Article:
Most of us probably owe money to someone. Whether it be for our home, a vehicle, a credit card or even just to a friend. A common legal tool called a garnishment is one way of using the civil court system to help recover money owed to you when someone is not paying their debts. Garnishment is explained in a recent case out of East Baton Rouge Parish, Louisiana.
In this case, the original lawsuit was between Foundation Materials, Inc. (“FMI”) and Harmon Construction, L.L.C. (“Harmon”). FMI obtained a money judgment against Harmon in the amount of $102,475.42. At the time of this case, Harmon was working on an unrelated project with D.F. Chase, Inc. (“Chase”) as a subcontractor. Chase allegedly owed $98.510.00 to Harmon for its work. In order to collect upon the judgment against Harmon, FMI filed a garnishment naming Chase as garnishee and issued interrogatories, sets of questions, to Chase to determine the amount of money that Chase owed to Harmon. Chase contended it only arguably owed $98,510.00 to Harmon and refused to turn over the money to FMI.
A garnishment is a legal process for obtaining property of a judgment debtor in the hands of a third party. Covington Pontiac-Buick-GMC Trucks, Inc. v. AAA Sewer & Water Fabrication & Serv., LLC, 873 So.2d 56 (La. Ct. App. 2004). The test of a garnishee’s liability to the judgment creditor is whether the garnishee has in his hands the debtor’s property, funds, or credits for the recovery of which the debtor has a present subsisting cause of action. Houma Mortg. & Loan, Inc. v. Marshall, 664 So.2d 1199 (La. Ct. App. 1995). A garnishment judgment is entered and the garnishee required to pay the creditor if the garnishee admits to having property belonging to the debtor pursuant to La. C.C.P. art. 2415.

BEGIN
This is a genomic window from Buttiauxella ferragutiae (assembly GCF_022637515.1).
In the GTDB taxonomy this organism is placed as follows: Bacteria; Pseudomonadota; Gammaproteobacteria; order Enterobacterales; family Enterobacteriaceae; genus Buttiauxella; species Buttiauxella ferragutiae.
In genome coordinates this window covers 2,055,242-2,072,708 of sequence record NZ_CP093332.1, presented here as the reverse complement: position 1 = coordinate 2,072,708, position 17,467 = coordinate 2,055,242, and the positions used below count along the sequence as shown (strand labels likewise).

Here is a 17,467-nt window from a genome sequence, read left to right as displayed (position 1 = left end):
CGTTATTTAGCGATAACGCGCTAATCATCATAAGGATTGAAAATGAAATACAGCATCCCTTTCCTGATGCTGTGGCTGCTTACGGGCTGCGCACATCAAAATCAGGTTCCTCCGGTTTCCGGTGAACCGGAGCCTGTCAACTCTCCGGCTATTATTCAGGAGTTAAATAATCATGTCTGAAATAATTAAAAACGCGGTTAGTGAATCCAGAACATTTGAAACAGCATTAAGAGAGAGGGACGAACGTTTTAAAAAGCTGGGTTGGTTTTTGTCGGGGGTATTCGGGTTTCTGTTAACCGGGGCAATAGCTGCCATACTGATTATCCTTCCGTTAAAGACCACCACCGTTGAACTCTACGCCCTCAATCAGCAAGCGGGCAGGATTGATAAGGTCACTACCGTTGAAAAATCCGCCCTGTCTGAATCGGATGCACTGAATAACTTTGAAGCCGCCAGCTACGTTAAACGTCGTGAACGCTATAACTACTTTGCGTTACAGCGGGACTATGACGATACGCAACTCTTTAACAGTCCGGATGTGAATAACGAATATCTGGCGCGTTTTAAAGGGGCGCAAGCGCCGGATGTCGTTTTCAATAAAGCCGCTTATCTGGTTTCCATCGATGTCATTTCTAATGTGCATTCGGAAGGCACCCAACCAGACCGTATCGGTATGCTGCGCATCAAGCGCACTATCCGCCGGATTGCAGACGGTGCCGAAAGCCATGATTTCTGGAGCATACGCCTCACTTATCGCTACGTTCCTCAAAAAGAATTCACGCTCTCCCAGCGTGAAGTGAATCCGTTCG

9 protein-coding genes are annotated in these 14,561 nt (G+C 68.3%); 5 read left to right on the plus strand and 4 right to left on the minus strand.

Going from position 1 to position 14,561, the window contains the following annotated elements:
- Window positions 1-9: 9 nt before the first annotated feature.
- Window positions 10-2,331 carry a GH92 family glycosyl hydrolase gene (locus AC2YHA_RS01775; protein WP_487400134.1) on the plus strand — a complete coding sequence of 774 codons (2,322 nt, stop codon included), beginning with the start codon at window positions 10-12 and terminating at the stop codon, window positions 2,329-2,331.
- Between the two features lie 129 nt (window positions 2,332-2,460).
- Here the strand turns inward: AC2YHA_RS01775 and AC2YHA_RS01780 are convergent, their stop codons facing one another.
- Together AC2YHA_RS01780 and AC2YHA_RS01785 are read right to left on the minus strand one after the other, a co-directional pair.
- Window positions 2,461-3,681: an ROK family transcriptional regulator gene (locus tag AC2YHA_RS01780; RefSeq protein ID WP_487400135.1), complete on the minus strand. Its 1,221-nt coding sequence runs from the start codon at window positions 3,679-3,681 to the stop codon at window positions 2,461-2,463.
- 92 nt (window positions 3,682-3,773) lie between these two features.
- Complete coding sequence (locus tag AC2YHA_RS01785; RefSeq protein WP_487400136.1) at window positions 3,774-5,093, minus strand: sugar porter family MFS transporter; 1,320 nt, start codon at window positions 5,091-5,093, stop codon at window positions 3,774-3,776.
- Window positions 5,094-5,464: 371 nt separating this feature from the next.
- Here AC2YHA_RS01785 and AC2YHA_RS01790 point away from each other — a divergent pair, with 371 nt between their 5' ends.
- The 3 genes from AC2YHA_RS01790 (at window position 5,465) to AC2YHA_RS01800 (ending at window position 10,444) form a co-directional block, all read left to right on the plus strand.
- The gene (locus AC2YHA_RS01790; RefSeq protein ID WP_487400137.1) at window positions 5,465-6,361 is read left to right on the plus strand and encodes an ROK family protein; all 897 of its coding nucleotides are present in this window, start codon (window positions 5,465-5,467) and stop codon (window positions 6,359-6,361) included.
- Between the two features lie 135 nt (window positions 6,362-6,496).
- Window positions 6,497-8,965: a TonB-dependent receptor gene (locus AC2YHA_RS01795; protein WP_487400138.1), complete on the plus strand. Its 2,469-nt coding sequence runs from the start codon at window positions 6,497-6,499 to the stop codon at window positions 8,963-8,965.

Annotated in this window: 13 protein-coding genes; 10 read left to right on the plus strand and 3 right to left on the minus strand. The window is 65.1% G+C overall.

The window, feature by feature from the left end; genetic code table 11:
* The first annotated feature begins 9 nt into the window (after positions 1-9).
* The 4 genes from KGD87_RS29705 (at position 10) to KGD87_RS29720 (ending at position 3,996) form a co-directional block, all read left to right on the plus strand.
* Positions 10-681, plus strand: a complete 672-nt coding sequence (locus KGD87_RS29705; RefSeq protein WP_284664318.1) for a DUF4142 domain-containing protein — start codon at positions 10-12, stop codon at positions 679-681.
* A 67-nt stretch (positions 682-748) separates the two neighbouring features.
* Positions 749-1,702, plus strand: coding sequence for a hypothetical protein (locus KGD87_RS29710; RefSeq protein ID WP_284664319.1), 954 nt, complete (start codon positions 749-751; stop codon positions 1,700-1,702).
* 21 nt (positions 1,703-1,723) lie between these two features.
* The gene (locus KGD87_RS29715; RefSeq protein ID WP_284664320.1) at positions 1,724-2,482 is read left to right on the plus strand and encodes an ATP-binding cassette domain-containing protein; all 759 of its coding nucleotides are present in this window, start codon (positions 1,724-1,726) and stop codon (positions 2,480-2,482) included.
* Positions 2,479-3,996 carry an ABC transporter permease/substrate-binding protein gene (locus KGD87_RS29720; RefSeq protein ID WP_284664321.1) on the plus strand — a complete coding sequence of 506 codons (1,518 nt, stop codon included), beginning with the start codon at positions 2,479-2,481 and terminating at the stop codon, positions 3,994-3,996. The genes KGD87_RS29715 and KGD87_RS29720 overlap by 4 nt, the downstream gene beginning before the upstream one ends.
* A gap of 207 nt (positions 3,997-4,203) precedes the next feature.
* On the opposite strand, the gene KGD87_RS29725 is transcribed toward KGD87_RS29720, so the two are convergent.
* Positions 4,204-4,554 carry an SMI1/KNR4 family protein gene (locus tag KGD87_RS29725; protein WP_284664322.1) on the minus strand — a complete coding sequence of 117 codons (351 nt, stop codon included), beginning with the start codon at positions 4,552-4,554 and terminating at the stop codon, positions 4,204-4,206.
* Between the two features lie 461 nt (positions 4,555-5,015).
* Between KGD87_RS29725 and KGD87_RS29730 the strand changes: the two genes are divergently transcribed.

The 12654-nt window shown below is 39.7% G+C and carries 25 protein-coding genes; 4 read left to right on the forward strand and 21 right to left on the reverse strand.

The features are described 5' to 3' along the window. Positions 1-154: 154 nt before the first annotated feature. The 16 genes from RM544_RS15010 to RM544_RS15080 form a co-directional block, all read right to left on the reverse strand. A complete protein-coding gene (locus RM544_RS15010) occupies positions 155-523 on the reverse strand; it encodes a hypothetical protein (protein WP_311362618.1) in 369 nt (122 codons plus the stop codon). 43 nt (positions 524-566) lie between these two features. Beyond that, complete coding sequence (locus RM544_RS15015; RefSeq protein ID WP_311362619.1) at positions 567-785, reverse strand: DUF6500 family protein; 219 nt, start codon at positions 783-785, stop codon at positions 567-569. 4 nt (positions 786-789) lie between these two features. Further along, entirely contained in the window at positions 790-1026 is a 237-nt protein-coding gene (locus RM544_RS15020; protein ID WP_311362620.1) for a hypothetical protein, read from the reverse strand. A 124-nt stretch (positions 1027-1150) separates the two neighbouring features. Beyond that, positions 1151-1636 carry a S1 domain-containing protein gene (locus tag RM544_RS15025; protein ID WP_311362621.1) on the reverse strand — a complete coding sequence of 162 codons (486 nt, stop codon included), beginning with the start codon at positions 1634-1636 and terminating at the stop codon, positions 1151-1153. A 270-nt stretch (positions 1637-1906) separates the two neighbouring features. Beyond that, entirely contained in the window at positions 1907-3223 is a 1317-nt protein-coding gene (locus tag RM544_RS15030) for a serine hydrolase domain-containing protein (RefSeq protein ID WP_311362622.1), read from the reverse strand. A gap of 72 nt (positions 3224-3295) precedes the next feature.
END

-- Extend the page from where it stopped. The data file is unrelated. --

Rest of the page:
The Trial Court for the East Baton Rouge Parish entered a garnishment judgment against Chase and the Louisiana First Circuit Court of Appeal affirmed the judgment. The issue on Chase’s appeal was whether two clauses from Chase’s contract with Harmon allowed Chase to refrain from paying Harmon, thus allowing Chase to argue it was not in possession of Harmon’s funds. The first clause allowed Chase to withhold payments to Harmon if Chase did not receive payment from the owner of the two parties’ project. The second clause allowed Chase to withhold payment if Harmon was insolvent.
The Court of Appeal, however, found each clause inapplicable and found that Chase was liable to FMI for the $98,510 to be paid towards FMI’s judgment against Harmon. The Court of Appeal found Chase was in possession of the funds because the project owner subsequently paid Chase. The Court of Appeal did not find that Chase could withhold payment due to insolvency because “insolvent” was never defined by Chase as including a garnishment by a third-party creditor of the subcontractor. Moreover, the record did not contain any evidence that Harmon demonstrated an inability to pay in relation to the work between Harmon and Chase. In fact, there was no evidence of Harmon’s inability to pay any creditor until the subject garnishment action. Chase having admitted in the interrogatories that it was in possession of Harmon’s money and the Court of Appeal finding the contractual provisions inapplicable, the garnishment judgment was affirmed.
This case is an excellent example of the process and difficulties that one must go through in order to get paid after they are granted a money judgment. Just because a court agrees that a person or entity is owed money by another does not mean that the money will automatically be handed over. Meeting with a good and experienced attorney can help the execution process ensure that the process is carried out correctly and as efficiently as possible especially if the garnishee puts up a fight.
Additional Sources: FOUNDATION MATERIALS, INC. VERSUS HARMON CONSTRUCTION, L.L.C.
Written by Berniard Law Firm Blog Writer: Leila Arefi-Pour
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